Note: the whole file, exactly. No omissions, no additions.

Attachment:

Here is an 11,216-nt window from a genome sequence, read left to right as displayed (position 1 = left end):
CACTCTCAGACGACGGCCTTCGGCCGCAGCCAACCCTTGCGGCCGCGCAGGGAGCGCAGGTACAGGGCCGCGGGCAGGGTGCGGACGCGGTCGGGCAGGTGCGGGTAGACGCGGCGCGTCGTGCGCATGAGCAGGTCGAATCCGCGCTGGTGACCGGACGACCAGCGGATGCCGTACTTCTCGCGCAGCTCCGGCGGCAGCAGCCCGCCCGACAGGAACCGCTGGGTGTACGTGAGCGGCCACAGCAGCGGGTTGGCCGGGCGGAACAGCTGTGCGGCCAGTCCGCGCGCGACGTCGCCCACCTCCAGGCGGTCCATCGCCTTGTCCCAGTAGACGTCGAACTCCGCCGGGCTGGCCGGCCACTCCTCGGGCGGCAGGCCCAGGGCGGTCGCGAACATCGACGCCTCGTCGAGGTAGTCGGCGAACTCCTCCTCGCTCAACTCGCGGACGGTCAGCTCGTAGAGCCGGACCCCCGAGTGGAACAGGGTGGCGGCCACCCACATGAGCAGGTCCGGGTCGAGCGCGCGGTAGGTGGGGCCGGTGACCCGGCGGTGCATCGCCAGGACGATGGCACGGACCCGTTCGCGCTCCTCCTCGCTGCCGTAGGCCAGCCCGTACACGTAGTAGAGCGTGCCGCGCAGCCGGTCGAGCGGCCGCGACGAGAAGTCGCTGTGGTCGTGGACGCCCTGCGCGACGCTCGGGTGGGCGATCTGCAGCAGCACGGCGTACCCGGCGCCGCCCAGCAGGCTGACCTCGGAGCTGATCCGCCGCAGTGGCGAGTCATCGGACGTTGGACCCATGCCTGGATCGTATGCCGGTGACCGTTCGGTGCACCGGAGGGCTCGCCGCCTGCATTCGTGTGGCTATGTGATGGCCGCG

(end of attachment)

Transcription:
Here is an 11,216-nt window from a genome sequence, read left to right as displayed (position 1 = left end):
CACTCTCAGACGACGGCCTTCGGCCGCAGCCAACCCTTGCGGCCGCGCAGGGAGCGCAGGTACAGGGCCGCGGGCAGGGTGCGGACGCGGTCGGGCAGGTGCGGGTAGACGCGGCGCGTCGTGCGCATGAGCAGGTCGAATCCGCGCTGGTGACCGGACGACCAGCGGATGCCGTACTTCTCGCGCAGCTCCGGCGGCAGCAGCCCGCCCGACAGGAACCGCTGGGTGTACGTGAGCGGCCACAGCAGCGGGTTGGCCGGGCGGAACAGCTGTGCGGCCAGTCCGCGCGCGACGTCGCCCACCTCCAGGCGGTCCATCGCCTTGTCCCAGTAGACGTCGAACTCCGCCGGGCTGGCCGGCCACTCCTCGGGCGGCAGGCCCAGGGCGGTCGCGAACATCGACGCCTCGTCGAGGTAGTCGGCGAACTCCTCCTCGCTCAACTCGCGGACGGTCAGCTCGTAGAGCCGGACCCCCGAGTGGAACAGGGTGGCGGCCACCCACATGAGCAGGTCCGGGTCGAGCGCGCGGTAGGTGGGGCCGGTGACCCGGCGGTGCATCGCCAGGACGATGGCACGGACCCGTTCGCGCTCCTCCTCGCTGCCGTAGGCCAGCCCGTACACGTAGTAGAGCGTGCCGCGCAGCCGGTCGAGCGGCCGCGACGAGAAGTCGCTGTGGTCGTGGACGCCCTGCGCGACGCTCGGGTGGGCGATCTGCAGCAGCACGGCGTACCCGGCGCCGCCCAGCAGGCTGACCTCGGAGCTGATCCGCCGCAGTGGCGAGTCATCGGACGTTGGACCCATGCCTGGATCGTATGCCGGTGACCGTTCGGTGCACCGGAGGGCTCGCCGCCTGCATTCGTGTGGCTATGTGATGGCCGCG